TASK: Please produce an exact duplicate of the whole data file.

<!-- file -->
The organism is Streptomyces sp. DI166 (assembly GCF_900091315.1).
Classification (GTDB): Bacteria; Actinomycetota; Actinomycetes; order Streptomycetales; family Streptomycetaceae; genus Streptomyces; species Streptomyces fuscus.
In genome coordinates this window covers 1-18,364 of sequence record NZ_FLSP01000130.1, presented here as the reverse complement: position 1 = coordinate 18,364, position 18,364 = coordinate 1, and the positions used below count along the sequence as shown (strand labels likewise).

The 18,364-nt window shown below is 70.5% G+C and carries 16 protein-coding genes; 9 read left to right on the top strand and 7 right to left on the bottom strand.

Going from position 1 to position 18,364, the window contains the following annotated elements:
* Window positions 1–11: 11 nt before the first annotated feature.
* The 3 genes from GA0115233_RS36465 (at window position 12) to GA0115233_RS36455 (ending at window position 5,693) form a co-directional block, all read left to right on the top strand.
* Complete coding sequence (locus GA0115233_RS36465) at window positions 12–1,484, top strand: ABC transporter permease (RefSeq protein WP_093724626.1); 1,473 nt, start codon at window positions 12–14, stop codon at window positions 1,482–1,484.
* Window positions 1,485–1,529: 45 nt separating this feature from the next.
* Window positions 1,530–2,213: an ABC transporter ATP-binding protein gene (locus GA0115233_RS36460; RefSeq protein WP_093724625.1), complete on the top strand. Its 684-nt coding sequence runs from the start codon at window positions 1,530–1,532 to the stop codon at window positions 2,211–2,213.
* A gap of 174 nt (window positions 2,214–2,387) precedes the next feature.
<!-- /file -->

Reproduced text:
The organism is Streptomyces sp. DI166 (assembly GCF_900091315.1).
Classification (GTDB): Bacteria; Actinomycetota; Actinomycetes; order Streptomycetales; family Streptomycetaceae; genus Streptomyces; species Streptomyces fuscus.
In genome coordinates this window covers 1-18,364 of sequence record NZ_FLSP01000130.1, presented here as the reverse complement: position 1 = coordinate 18,364, position 18,364 = coordinate 1, and the positions used below count along the sequence as shown (strand labels likewise).

The 18,364-nt window shown below is 70.5% G+C and carries 16 protein-coding genes; 9 read left to right on the top strand and 7 right to left on the bottom strand.

Going from position 1 to position 18,364, the window contains the following annotated elements:
* Window positions 1–11: 11 nt before the first annotated feature.
* The 3 genes from GA0115233_RS36465 (at window position 12) to GA0115233_RS36455 (ending at window position 5,693) form a co-directional block, all read left to right on the top strand.
* Complete coding sequence (locus GA0115233_RS36465) at window positions 12–1,484, top strand: ABC transporter permease (RefSeq protein WP_093724626.1); 1,473 nt, start codon at window positions 12–14, stop codon at window positions 1,482–1,484.
* Window positions 1,485–1,529: 45 nt separating this feature from the next.
* Window positions 1,530–2,213: an ABC transporter ATP-binding protein gene (locus GA0115233_RS36460; RefSeq protein WP_093724625.1), complete on the top strand. Its 684-nt coding sequence runs from the start codon at window positions 1,530–1,532 to the stop codon at window positions 2,211–2,213.
* A gap of 174 nt (window positions 2,214–2,387) precedes the next feature.